Do You Wanna Build A Snowman? by Vincent A. '17
And thanks to an awesome friend, I built my first one!
Sleeping at night has become one of those mythical concepts this IAP, like unicorns or people that don’t like Taylor Swift.
What’s not to like? >:(
The backstory explaining this is relatively simple. A friend and I were taking the same Intro to Java class this IAP, and spent over 24 hours working on one of the problem sets, 15 (hours) of which happened consecutively (from 9pm on Thursday to Noon on Friday). Ever since then, I’ve had an inverted sleep pattern I’ve been too lazy to change. It’s nighttime when my eyes open, and the middle of the day when I go to bed. In either case, I always have my Taylor Swift playlist close by so I’m always happy. And IAP has come with a fair amount of work, but not nearly enough that I can’t sleep an arbitrary number of hours per day, which I can.
Thankfully, MIT never sleeps. So while I was up last morning at seven a.m., making my way through the sixth season of Sons of Anarchy in the Destiny Kitchen Lounge, Kevin Morrow ’18—whose sleep pattern has also been inverted—was up and about. Suddenly, he burst into the kitchen excitedly, saying something about snow.
Now, I saw snow for the first time in November 2013. Those fluffy dandruff-like powdery demons were cute for the first three days, but quickly overstayed their welcome and threatened to drown me each time I stepped out of Random. So I doubted I could really be excited about snow. My heretic thoughts vanished the moment I stepped out of the kitchen and peered through one of Random Hall’s glass entrance doors, and into the winter wonderland beyond.
The sidewalks and alleys were covered in snow, thick white snow that looked like they would be so much fun to crunch through in boots. The sky seemed gray and cloudless, and from every part of it, flurries of snow descended in non-original patterns that we’ve all seen before. Yet, there was something beautiful about the snow falling against the stark backdrop—plus snow had been lacking in the past few weeks, enough so that its presence this morning was more than appreciated.
Then Kevin suggested that we go to Killian Court—which is an eight-minute walk from Random—and catch the sunrise. Plus apparently there would be so much snow there.
Let’s see. Dorm, warm. Kitchen, toasty. With fridges. And food. Outside, gray. Cold. Beautiful, but beautiful in the way terrifying cyclones captured on a blank canvass might be beautiful—the kind of beauty you can mope dreamily at, but would rather not step into, because why would you. But he seemed pretty excited, and I realized that I had never really done anything with snow beyond stare at it and flee from it.
So twenty minutes later, Kevin and I were crunching our way down Mass Ave and toward Killian. And at this point, words fail to do justice to what happened. I had my first adventure with snow, and it was awesome.
First, Kevin and I started out tamely. We just took pictures, the Dome protective behind us.
Then Kevin collapsed on the snowy ground and began flapping his arms and legs. My first thought was that he was an alien creature about to take flight, and he was doing some masochistic snow-dance communication-thingy/self-procreation/photosynthesis ritual to call in the alien cannibals to feast on the cold, snowy, Taylor-Swift-loving skin that I—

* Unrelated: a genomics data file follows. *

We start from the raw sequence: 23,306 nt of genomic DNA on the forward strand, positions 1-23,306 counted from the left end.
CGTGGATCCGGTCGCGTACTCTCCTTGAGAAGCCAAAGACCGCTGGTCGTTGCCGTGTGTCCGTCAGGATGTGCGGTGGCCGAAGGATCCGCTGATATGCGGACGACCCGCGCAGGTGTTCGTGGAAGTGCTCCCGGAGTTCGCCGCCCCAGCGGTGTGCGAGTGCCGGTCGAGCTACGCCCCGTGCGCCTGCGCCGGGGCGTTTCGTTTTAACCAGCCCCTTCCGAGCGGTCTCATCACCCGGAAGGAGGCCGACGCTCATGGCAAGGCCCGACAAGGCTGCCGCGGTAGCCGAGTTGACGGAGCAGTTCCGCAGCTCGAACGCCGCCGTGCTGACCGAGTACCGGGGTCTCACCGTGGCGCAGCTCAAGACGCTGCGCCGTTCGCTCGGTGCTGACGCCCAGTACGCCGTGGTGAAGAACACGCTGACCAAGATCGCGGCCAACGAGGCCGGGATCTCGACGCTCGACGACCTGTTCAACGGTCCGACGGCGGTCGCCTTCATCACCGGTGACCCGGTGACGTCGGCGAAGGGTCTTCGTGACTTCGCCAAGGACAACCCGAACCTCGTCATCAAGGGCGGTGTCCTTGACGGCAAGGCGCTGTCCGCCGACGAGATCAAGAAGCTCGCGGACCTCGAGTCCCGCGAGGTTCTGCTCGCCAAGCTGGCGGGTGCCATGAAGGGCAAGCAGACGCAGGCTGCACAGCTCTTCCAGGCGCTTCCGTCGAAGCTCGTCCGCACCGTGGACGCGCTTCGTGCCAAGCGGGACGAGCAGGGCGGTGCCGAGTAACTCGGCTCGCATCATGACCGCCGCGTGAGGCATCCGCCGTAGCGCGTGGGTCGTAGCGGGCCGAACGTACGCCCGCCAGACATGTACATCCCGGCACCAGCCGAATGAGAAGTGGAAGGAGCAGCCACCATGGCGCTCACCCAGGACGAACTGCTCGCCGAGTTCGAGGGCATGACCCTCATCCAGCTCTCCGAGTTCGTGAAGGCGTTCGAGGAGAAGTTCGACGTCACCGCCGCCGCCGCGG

Oh. It’s a snow angel! Like in the movies! I’d only ever seen snow angels in the movies. I told him I’d never done one. He exclaimed incredulously. Told me to do one. And I did one. My first snow angel! Just dropped to the ground and swung my arms and legs in arcs.
Fewer sights made me happier than the angel I printed on the snow. Sniff.
Then I scooped up a thick clump of snow and flung them at Kevin, but they scattered into dozens of pieces before they struck him. Apparently, you had to crunch them into a hard-packed ball before flinging them. Which Kevin demonstrated. By flinging balls of snow at me :(
And then he said those magic words: “Do you wanna…
…build a snowman?”
And so we set to work. He showed me how to create the base—start with a hard-packed ball of snow and roll that ball along the snowy ground until it was big enough. I was able to create the head and the middle. Then we hunted around for sticks for the arms, stones for the eyes and nose and buttons. At first, our snowman looked pretty evil, like he would strangle us given the chance. But by the time we were done, he looked pretty great.
I’d built my first snowman. It looked so real. This only happened in the movies—this had ever only happened in the movies. I was overwhelmed and speechless and ecstatic. Kevin and I took pictures with our snowman.
“Despite popular belief, Olaf was admitted to MIT”–Kevin Morrow
Then we had to start heading back to our dorm. I felt so sad to leave Olaf—yes we named him Olaf. But we had to. We returned to Random, cutting through a bunch of high school students preparing for a science olympiad. Kevin showed me an interesting path through MIT’s AeroAstro building that led us closer to our dorm. I couldn’t believe how much the morning had been full of laughs and relatively simple experiences that felt deeply and powerfully beautiful to me. Thanks Kevin, for this :D
I think there’s a point in your life where you realize how well things are going, how happy you are, how lucky you feel. It’s that point where the things you once saw in the movies, once told yourself you’d never see beyond those movies, occupy the entirety of your morning. It was a really wonderful morning. We built a snowman. Threw balls of snow at each other. Talked about MIT. That’s more than I’d ever dreamed of two years ago. Everything feels great.
Well, except for Olaf. I imagine he’s dead now. He’s either melted into eternal nothingness, or got kicked down by a bunch of bored kids. Oh well :(
At least I was able to give him a goodbye hug.